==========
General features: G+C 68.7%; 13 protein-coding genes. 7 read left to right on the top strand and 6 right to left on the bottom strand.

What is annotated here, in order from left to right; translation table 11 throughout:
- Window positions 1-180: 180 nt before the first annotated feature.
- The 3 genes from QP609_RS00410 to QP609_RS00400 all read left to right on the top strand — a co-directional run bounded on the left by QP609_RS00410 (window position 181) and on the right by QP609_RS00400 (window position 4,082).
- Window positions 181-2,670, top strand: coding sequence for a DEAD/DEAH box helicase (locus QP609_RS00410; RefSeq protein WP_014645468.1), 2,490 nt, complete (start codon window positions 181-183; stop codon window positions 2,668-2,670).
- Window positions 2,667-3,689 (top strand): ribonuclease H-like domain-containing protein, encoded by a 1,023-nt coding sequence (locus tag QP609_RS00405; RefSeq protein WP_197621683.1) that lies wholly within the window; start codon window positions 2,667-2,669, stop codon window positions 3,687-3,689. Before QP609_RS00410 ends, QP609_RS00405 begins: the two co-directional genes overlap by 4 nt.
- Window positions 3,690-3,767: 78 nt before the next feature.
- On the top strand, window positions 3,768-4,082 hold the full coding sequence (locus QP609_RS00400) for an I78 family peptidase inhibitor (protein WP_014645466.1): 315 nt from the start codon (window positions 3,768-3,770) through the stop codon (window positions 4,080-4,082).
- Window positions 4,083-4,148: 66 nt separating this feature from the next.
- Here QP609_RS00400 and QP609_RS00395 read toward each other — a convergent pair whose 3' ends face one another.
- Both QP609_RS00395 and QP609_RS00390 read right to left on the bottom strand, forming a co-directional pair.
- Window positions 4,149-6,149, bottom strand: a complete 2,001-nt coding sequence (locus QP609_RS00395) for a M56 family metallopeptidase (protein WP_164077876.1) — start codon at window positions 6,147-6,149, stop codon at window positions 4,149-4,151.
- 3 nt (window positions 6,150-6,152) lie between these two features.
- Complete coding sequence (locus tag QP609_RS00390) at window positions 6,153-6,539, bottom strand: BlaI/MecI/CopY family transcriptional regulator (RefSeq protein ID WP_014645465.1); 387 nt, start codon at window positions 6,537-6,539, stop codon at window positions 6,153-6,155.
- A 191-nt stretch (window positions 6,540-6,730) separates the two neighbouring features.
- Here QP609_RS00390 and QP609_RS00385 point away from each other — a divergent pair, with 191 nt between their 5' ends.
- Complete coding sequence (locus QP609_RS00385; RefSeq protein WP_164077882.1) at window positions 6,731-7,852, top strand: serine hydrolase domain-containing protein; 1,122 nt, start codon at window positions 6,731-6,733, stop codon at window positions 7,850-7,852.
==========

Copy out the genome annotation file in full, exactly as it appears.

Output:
General features: G+C 68.7%; 13 protein-coding genes. 7 read left to right on the top strand and 6 right to left on the bottom strand.

What is annotated here, in order from left to right; translation table 11 throughout:
- Window positions 1-180: 180 nt before the first annotated feature.
- The 3 genes from QP609_RS00410 to QP609_RS00400 all read left to right on the top strand — a co-directional run bounded on the left by QP609_RS00410 (window position 181) and on the right by QP609_RS00400 (window position 4,082).
- Window positions 181-2,670, top strand: coding sequence for a DEAD/DEAH box helicase (locus QP609_RS00410; RefSeq protein WP_014645468.1), 2,490 nt, complete (start codon window positions 181-183; stop codon window positions 2,668-2,670).
- Window positions 2,667-3,689 (top strand): ribonuclease H-like domain-containing protein, encoded by a 1,023-nt coding sequence (locus tag QP609_RS00405; RefSeq protein WP_197621683.1) that lies wholly within the window; start codon window positions 2,667-2,669, stop codon window positions 3,687-3,689. Before QP609_RS00410 ends, QP609_RS00405 begins: the two co-directional genes overlap by 4 nt.
- Window positions 3,690-3,767: 78 nt before the next feature.
- On the top strand, window positions 3,768-4,082 hold the full coding sequence (locus QP609_RS00400) for an I78 family peptidase inhibitor (protein WP_014645466.1): 315 nt from the start codon (window positions 3,768-3,770) through the stop codon (window positions 4,080-4,082).
- Window positions 4,083-4,148: 66 nt separating this feature from the next.
- Here QP609_RS00400 and QP609_RS00395 read toward each other — a convergent pair whose 3' ends face one another.
- Both QP609_RS00395 and QP609_RS00390 read right to left on the bottom strand, forming a co-directional pair.
- Window positions 4,149-6,149, bottom strand: a complete 2,001-nt coding sequence (locus QP609_RS00395) for a M56 family metallopeptidase (protein WP_164077876.1) — start codon at window positions 6,147-6,149, stop codon at window positions 4,149-4,151.
- 3 nt (window positions 6,150-6,152) lie between these two features.
- Complete coding sequence (locus tag QP609_RS00390) at window positions 6,153-6,539, bottom strand: BlaI/MecI/CopY family transcriptional regulator (RefSeq protein ID WP_014645465.1); 387 nt, start codon at window positions 6,537-6,539, stop codon at window positions 6,153-6,155.
- A 191-nt stretch (window positions 6,540-6,730) separates the two neighbouring features.
- Here QP609_RS00390 and QP609_RS00385 point away from each other — a divergent pair, with 191 nt between their 5' ends.
- Complete coding sequence (locus QP609_RS00385; RefSeq protein WP_164077882.1) at window positions 6,731-7,852, top strand: serine hydrolase domain-containing protein; 1,122 nt, start codon at window positions 6,731-6,733, stop codon at window positions 7,850-7,852.